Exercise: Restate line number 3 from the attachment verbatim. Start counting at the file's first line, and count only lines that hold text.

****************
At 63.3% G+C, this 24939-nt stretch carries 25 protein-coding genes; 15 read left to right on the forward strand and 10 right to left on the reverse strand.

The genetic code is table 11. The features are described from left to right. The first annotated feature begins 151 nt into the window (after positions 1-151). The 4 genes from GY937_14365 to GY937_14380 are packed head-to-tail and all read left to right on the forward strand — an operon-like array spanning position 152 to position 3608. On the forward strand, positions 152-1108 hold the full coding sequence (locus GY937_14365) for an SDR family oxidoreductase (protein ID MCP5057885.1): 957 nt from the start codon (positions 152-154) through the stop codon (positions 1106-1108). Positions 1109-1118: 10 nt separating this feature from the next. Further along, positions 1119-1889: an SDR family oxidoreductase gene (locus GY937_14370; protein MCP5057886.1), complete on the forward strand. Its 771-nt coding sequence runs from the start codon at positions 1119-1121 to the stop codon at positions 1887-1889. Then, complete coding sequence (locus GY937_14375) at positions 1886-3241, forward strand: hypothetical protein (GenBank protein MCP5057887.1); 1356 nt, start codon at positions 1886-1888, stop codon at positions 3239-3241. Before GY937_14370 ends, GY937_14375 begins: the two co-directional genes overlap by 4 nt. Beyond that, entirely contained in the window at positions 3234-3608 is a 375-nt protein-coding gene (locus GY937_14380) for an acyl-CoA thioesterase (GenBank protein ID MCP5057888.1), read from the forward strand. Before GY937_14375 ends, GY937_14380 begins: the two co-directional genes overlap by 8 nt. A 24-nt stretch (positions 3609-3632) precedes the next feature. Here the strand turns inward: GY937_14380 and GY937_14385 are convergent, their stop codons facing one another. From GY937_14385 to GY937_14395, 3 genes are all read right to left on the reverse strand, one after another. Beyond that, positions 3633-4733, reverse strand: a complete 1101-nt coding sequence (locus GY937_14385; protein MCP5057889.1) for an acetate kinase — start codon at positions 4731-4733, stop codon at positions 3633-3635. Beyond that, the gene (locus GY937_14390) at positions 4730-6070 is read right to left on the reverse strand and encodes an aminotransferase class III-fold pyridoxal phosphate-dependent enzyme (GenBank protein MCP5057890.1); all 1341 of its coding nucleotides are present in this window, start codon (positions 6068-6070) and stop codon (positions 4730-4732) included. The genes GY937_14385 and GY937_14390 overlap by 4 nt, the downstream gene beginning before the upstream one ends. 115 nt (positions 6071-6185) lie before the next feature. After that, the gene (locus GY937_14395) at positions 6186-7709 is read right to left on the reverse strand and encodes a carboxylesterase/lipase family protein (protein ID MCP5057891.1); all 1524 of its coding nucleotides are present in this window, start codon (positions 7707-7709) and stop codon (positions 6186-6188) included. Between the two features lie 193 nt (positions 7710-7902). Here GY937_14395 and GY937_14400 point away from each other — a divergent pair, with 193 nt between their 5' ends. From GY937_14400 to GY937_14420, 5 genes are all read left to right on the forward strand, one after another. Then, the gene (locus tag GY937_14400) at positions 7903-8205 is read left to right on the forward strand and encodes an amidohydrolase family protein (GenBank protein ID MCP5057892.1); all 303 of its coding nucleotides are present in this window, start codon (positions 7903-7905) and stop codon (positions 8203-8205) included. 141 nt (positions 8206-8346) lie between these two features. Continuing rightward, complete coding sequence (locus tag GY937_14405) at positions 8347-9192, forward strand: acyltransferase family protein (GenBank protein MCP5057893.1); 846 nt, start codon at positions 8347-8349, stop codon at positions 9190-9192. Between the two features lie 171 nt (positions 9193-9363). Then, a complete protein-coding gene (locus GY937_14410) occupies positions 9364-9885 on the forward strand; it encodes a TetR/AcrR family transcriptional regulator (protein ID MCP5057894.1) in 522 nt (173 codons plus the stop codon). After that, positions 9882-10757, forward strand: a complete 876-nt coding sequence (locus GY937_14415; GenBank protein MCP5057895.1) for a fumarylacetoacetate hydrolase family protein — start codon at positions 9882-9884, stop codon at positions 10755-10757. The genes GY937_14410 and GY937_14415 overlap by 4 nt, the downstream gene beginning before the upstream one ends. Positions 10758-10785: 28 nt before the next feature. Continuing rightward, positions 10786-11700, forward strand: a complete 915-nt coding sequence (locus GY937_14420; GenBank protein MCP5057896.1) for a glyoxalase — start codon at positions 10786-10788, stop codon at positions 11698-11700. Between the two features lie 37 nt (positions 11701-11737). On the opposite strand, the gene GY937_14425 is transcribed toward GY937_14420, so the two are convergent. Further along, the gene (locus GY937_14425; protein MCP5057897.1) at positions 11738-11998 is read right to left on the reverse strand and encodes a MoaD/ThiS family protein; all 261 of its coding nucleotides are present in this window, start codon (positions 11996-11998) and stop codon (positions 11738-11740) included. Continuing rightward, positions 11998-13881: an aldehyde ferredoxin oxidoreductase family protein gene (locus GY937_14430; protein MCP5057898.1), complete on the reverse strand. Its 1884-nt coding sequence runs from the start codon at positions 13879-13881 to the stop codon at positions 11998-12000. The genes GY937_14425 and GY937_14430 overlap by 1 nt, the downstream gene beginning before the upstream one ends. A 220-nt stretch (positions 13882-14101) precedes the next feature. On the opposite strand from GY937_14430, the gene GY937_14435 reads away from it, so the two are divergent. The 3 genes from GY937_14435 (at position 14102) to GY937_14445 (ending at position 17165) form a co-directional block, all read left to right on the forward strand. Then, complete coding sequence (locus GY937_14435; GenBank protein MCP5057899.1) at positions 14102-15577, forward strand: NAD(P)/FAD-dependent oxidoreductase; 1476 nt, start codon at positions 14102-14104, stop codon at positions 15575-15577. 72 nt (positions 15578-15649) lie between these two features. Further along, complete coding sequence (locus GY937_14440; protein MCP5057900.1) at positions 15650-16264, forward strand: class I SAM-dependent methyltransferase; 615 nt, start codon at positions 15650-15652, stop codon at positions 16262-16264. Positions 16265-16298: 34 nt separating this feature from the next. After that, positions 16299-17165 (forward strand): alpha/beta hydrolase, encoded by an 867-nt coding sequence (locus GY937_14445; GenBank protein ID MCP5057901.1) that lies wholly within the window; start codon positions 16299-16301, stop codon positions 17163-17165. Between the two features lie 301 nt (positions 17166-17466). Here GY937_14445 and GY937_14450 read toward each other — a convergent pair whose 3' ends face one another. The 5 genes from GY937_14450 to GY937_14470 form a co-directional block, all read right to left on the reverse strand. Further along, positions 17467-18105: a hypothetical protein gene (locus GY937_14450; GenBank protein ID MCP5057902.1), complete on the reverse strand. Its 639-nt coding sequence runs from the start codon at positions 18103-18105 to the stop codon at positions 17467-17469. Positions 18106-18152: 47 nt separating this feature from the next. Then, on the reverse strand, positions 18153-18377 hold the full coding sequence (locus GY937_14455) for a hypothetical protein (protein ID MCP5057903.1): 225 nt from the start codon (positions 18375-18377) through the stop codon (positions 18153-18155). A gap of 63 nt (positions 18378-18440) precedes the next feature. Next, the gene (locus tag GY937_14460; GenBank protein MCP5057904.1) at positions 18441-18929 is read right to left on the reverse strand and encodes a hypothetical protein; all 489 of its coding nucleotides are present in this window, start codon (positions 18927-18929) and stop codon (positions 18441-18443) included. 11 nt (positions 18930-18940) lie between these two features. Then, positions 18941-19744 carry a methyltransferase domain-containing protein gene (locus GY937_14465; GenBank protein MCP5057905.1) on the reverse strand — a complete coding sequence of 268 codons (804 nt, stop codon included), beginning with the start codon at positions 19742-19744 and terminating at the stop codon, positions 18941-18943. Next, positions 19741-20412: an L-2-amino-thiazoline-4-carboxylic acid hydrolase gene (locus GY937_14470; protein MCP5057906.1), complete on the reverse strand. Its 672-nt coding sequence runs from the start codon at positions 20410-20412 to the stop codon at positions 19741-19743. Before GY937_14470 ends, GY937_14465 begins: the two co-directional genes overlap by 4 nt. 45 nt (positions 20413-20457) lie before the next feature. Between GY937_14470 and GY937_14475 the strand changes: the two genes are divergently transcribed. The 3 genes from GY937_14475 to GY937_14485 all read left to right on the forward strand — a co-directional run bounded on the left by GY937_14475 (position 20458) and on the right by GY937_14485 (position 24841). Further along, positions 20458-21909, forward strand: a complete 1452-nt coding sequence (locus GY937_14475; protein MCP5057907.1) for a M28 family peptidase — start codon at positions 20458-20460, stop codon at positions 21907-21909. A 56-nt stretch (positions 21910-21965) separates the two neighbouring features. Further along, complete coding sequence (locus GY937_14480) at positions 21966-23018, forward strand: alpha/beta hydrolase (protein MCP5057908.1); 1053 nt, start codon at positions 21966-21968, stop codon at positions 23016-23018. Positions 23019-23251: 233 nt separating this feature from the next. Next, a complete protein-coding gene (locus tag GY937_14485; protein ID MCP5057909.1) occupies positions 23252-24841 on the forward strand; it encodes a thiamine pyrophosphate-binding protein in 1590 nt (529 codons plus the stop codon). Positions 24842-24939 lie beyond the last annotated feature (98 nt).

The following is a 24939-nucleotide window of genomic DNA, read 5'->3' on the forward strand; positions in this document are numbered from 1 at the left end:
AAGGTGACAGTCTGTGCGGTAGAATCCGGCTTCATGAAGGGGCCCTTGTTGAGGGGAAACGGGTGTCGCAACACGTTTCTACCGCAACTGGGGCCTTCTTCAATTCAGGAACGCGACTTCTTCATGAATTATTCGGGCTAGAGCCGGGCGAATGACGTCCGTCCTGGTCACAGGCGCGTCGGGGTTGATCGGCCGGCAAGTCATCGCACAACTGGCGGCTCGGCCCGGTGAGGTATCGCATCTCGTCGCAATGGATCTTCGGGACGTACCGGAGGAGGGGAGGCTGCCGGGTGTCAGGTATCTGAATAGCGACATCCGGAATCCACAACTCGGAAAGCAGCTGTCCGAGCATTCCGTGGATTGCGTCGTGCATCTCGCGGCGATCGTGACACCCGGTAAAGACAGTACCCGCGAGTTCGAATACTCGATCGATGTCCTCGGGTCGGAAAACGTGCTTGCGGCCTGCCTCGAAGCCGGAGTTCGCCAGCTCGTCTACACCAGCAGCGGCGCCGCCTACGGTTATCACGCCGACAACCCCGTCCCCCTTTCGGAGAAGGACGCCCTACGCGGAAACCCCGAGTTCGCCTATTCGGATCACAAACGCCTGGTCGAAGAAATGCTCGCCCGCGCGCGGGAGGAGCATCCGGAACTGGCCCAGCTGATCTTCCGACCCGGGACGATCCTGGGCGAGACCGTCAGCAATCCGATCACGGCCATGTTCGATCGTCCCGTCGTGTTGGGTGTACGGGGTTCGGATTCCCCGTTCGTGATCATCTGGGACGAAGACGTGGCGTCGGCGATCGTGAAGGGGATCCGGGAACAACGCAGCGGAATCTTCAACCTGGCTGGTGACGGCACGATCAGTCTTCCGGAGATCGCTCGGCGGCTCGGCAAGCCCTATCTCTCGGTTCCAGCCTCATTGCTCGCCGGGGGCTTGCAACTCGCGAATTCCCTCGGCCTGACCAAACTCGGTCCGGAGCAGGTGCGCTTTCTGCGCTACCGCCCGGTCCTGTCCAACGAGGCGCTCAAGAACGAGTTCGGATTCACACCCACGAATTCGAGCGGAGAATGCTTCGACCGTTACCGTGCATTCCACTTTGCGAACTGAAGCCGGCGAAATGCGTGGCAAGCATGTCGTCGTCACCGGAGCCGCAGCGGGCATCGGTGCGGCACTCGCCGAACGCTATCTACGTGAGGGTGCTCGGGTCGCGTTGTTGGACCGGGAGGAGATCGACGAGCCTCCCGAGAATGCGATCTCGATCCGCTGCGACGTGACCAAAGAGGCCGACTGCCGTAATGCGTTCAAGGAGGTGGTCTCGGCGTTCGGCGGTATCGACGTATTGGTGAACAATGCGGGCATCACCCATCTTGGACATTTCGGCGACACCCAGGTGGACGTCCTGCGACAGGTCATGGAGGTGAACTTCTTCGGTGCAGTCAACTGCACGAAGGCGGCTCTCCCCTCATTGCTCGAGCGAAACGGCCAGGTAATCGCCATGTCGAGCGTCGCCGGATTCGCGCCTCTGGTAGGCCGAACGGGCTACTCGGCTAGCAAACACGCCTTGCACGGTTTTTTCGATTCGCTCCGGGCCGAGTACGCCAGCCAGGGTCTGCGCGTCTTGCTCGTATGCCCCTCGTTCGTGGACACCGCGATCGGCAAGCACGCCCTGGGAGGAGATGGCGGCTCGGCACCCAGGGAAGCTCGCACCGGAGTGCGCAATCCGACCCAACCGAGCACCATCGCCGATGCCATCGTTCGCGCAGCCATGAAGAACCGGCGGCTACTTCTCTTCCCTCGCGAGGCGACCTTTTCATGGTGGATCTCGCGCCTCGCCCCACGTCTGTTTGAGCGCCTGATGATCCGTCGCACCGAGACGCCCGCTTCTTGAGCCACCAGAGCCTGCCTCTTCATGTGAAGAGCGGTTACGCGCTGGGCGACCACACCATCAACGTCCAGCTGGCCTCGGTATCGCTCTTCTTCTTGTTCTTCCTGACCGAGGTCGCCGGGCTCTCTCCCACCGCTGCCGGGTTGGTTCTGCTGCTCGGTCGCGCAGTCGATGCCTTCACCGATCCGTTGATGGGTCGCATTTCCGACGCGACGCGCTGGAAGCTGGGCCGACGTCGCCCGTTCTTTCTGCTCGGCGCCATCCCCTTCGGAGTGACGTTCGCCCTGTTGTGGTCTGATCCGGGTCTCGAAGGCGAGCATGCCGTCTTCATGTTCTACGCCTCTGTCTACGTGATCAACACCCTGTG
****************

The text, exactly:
The following is a 24939-nucleotide window of genomic DNA, read 5'->3' on the forward strand; positions in this document are numbered from 1 at the left end: